Lost Dogs: Rarities And B-Sides

Pearl Jam

Epic, 2003


REVIEW BY: Benjamin Ray


It's about time.

Pearl Jam went back through its archives and found about 75% of its B-sides, rare songs, fan club music and soundtrack material and decided to put it onto one release. Far from being a hodgepodge, this is a necessary release for all fans, thanks to 11 unreleased songs and many others only available on hard-to-find releases. In addition, the music rounds out the Pearl Jam story.


The songs are mixed together from all eras; detailed liner notes talk about each tune and what album sessions it was from. Fans should note that the two Merkinball EP songs are missing, as are the two from the Singles soundtrack, but chances are this is because those were already released. This stuff has never really seen the light of day. What we have are tracks left from each album session, 11 unreleased songs and the best B-sides. 

Of these, the ones recorded around the Ten sessions are the best. "Wash," "Dirty Frank," "Alone," "Yellow Ledbetter" and "Footsteps" have the same hazy classic rock sound as their debut album and are just as good as the lesser tracks from that album ("Dirty Frank" isn't great, but it's at least funny." Of particular note here is "Brother," a smoking instrumental that proves Mike McCready is a better lead guitarist than perhaps history has given him credit for (a version with vocals would pop up later on radio; this is the superior instrumental mix).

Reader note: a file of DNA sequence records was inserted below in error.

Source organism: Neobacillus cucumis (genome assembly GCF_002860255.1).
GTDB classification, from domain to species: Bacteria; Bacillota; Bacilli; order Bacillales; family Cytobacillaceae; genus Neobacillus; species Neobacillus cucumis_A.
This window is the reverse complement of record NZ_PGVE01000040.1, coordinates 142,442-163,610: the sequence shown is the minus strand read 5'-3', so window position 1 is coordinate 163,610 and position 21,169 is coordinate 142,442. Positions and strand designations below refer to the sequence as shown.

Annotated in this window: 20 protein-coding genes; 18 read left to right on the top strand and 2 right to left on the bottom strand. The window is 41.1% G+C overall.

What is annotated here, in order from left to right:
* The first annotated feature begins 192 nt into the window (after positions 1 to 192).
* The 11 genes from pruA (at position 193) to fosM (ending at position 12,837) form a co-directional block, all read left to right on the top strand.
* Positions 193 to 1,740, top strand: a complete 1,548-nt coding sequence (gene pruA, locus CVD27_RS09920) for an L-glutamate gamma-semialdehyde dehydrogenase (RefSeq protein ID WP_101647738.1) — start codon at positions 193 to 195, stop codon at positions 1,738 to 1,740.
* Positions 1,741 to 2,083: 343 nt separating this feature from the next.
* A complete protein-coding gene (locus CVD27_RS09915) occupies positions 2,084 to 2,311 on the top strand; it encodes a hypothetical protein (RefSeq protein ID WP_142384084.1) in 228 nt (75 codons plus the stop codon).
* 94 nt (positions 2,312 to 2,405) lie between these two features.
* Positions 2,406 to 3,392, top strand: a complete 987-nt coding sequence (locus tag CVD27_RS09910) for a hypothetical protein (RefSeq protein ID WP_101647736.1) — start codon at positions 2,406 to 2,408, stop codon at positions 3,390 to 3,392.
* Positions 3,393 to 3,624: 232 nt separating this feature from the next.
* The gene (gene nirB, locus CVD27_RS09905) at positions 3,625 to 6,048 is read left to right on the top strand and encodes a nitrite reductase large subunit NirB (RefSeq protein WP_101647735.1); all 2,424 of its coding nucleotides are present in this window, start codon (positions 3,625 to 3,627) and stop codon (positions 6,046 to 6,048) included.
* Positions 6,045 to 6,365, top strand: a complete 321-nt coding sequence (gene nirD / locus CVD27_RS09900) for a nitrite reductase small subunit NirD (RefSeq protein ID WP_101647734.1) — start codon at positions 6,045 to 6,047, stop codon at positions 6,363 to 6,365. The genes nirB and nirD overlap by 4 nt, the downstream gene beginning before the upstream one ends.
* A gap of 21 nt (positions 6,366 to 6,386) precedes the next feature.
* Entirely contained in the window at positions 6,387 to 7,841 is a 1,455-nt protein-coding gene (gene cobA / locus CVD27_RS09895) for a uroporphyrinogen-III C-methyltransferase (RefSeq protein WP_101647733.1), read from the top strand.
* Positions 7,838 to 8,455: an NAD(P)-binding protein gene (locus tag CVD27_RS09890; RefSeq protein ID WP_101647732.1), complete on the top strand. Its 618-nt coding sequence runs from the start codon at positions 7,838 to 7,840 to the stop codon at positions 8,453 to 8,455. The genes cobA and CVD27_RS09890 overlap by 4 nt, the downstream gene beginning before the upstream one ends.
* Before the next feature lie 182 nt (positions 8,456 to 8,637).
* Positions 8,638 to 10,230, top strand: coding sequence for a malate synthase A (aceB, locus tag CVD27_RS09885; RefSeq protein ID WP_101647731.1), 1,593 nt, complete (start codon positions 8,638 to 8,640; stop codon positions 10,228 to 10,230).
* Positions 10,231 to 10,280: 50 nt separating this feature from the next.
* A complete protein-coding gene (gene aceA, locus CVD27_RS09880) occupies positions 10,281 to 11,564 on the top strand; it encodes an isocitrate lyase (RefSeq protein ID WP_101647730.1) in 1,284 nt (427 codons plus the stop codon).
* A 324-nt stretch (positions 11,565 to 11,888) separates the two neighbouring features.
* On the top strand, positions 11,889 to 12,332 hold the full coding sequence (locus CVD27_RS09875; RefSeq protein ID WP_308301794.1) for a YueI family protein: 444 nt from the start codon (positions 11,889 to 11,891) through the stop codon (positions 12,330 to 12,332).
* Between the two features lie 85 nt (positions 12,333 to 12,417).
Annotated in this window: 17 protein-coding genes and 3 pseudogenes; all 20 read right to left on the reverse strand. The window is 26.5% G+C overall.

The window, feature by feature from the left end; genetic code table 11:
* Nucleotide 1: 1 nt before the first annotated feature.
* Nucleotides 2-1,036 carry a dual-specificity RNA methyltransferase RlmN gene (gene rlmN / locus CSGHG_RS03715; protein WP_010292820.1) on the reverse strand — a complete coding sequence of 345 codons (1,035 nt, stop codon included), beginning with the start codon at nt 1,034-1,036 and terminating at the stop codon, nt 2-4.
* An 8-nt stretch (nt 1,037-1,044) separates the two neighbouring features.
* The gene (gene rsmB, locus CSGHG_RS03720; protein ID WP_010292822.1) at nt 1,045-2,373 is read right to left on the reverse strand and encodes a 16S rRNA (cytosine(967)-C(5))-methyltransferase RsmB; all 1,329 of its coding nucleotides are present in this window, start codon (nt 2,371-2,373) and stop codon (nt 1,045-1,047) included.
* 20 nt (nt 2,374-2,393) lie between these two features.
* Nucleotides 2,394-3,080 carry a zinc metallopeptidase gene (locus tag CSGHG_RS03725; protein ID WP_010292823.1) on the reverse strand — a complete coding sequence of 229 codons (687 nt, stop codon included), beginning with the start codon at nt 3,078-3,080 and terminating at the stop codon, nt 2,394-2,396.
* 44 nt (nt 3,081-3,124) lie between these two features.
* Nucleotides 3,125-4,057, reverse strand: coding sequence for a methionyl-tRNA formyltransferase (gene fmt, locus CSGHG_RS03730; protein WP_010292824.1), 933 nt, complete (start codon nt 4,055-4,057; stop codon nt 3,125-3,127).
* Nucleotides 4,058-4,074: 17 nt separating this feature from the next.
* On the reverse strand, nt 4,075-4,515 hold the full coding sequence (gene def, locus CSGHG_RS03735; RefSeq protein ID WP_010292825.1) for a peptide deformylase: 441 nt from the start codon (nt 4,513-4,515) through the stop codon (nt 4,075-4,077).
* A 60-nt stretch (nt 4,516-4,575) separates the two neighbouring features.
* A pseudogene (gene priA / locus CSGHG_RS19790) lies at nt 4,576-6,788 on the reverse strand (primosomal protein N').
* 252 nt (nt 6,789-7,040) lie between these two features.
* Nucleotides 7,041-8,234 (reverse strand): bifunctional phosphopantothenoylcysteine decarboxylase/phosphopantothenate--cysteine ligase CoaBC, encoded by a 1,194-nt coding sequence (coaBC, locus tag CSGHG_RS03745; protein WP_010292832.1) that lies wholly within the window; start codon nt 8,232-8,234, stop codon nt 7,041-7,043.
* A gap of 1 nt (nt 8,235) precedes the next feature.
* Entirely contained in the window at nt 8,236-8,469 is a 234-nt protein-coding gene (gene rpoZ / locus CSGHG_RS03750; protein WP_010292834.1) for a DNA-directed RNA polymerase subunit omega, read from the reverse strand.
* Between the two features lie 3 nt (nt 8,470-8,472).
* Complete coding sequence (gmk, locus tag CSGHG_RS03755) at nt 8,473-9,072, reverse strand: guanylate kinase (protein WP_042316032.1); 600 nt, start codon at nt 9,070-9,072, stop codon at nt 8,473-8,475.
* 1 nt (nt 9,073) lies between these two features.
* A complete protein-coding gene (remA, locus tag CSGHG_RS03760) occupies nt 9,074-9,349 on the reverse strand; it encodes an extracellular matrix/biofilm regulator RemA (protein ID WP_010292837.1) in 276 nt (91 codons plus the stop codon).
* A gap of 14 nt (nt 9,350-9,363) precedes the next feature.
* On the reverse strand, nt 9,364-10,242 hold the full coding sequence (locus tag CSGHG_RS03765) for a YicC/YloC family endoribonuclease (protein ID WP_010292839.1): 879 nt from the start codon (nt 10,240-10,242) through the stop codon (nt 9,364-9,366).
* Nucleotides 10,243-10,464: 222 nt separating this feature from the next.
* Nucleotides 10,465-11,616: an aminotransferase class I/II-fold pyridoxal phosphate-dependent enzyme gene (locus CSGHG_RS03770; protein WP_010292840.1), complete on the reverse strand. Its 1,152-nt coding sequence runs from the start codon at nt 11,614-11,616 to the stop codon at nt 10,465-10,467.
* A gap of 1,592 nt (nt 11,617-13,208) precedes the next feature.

Songs like "Down," a cover of "Leaving Here," "Black, Red, Yellow" and "Other Side" capture the spirit of the band better than most of No Code. The best of the music has a sense of humor, wonderful musicianship and the emotion associated with Pearl Jam. Why many of these songs never made it to a record - especially considering some of the clunkers that did - is a mystery. Lost Dogs is just great rock and roll, plain and simple.

If you listen after the closing "Bee Girl" at the end of the second disc, you will discover a hidden tribute to former Alice in Chains singer Layne Staley. Vedder doesn't mention the man but castigates those modern rock hacks who copy his style. It's a fine song without a title, just like the majority of Lost Dogs are fine songs without a home...until now. 

Rating: B+

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